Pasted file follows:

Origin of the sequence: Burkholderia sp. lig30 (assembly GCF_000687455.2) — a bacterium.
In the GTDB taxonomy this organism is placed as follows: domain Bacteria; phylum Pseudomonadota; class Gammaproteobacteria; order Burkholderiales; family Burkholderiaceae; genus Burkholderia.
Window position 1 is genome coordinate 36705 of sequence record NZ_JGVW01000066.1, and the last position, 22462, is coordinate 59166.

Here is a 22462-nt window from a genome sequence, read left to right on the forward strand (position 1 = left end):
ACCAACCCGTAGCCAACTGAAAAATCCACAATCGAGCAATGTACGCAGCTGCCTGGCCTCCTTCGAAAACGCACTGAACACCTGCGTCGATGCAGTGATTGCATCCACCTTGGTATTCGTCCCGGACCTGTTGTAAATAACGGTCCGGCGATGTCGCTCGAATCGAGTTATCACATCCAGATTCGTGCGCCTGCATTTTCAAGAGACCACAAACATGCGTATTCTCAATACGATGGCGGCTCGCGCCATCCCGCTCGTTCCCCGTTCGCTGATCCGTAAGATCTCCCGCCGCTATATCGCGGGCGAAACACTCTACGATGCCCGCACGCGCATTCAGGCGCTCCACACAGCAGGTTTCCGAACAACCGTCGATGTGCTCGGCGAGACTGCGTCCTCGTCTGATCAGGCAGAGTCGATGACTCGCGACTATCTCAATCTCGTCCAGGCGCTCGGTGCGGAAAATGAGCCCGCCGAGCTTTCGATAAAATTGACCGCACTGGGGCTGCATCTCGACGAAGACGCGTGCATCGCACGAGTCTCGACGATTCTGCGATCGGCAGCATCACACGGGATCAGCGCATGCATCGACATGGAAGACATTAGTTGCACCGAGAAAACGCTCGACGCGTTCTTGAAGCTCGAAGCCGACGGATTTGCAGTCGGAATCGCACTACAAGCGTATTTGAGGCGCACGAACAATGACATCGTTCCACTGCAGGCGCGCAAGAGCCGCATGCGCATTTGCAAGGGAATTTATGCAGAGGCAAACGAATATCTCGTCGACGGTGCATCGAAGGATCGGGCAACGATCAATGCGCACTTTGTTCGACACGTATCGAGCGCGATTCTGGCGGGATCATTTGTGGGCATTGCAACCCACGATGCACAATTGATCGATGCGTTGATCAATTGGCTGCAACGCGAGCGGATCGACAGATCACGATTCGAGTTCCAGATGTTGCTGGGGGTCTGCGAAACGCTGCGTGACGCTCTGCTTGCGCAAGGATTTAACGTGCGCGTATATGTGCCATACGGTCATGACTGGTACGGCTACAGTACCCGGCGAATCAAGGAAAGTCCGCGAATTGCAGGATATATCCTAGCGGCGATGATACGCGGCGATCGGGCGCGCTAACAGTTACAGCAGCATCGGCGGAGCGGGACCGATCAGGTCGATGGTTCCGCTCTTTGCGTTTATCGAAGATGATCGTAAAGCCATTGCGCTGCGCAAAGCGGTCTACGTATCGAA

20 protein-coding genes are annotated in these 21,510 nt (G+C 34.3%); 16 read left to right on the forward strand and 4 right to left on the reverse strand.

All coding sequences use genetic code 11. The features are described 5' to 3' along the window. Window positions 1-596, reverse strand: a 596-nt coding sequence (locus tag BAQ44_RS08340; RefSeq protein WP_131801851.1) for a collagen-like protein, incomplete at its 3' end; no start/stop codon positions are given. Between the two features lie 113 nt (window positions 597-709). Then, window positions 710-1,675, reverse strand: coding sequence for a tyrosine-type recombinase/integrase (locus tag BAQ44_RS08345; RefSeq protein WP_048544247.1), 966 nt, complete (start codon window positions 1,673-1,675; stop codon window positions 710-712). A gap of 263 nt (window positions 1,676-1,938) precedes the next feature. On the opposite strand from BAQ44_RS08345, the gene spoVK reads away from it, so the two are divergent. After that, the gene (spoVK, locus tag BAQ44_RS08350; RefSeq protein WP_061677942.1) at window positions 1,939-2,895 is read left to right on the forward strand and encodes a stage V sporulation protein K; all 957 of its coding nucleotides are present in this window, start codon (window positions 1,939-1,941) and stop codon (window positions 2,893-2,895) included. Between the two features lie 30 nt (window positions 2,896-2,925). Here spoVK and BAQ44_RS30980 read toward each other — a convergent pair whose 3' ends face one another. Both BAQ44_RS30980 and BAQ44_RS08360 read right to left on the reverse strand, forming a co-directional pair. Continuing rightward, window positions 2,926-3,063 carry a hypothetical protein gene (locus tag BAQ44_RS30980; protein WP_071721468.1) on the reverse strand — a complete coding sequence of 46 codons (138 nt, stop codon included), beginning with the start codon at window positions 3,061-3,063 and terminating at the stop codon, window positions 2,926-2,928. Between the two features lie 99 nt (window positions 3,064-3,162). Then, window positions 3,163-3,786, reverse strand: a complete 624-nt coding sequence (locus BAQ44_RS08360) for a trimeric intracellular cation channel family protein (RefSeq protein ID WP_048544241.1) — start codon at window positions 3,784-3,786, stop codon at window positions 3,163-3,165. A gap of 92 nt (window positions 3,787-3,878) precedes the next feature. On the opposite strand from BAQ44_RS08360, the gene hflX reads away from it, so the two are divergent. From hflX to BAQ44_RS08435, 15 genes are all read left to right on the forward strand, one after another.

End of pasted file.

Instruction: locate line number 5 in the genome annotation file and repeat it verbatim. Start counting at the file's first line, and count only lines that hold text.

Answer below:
ACCAACCCGTAGCCAACTGAAAAATCCACAATCGAGCAATGTACGCAGCTGCCTGGCCTCCTTCGAAAACGCACTGAACACCTGCGTCGATGCAGTGATTGCATCCACCTTGGTATTCGTCCCGGACCTGTTGTAAATAACGGTCCGGCGATGTCGCTCGAATCGAGTTATCACATCCAGATTCGTGCGCCTGCATTTTCAAGAGACCACAAACATGCGTATTCTCAATACGATGGCGGCTCGCGCCATCCCGCTCGTTCCCCGTTCGCTGATCCGTAAGATCTCCCGCCGCTATATCGCGGGCGAAACACTCTACGATGCCCGCACGCGCATTCAGGCGCTCCACACAGCAGGTTTCCGAACAACCGTCGATGTGCTCGGCGAGACTGCGTCCTCGTCTGATCAGGCAGAGTCGATGACTCGCGACTATCTCAATCTCGTCCAGGCGCTCGGTGCGGAAAATGAGCCCGCCGAGCTTTCGATAAAATTGACCGCACTGGGGCTGCATCTCGACGAAGACGCGTGCATCGCACGAGTCTCGACGATTCTGCGATCGGCAGCATCACACGGGATCAGCGCATGCATCGACATGGAAGACATTAGTTGCACCGAGAAAACGCTCGACGCGTTCTTGAAGCTCGAAGCCGACGGATTTGCAGTCGGAATCGCACTACAAGCGTATTTGAGGCGCACGAACAATGACATCGTTCCACTGCAGGCGCGCAAGAGCCGCATGCGCATTTGCAAGGGAATTTATGCAGAGGCAAACGAATATCTCGTCGACGGTGCATCGAAGGATCGGGCAACGATCAATGCGCACTTTGTTCGACACGTATCGAGCGCGATTCTGGCGGGATCATTTGTGGGCATTGCAACCCACGATGCACAATTGATCGATGCGTTGATCAATTGGCTGCAACGCGAGCGGATCGACAGATCACGATTCGAGTTCCAGATGTTGCTGGGGGTCTGCGAAACGCTGCGTGACGCTCTGCTTGCGCAAGGATTTAACGTGCGCGTATATGTGCCATACGGTCATGACTGGTACGGCTACAGTACCCGGCGAATCAAGGAAAGTCCGCGAATTGCAGGATATATCCTAGCGGCGATGATACGCGGCGATCGGGCGCGCTAACAGTTACAGCAGCATCGGCGGAGCGGGACCGATCAGGTCGATGGTTCCGCTCTTTGCGTTTATCGAAGATGATCGTAAAGCCATTGCGCTGCGCAAAGCGGTCTACGTATCGAA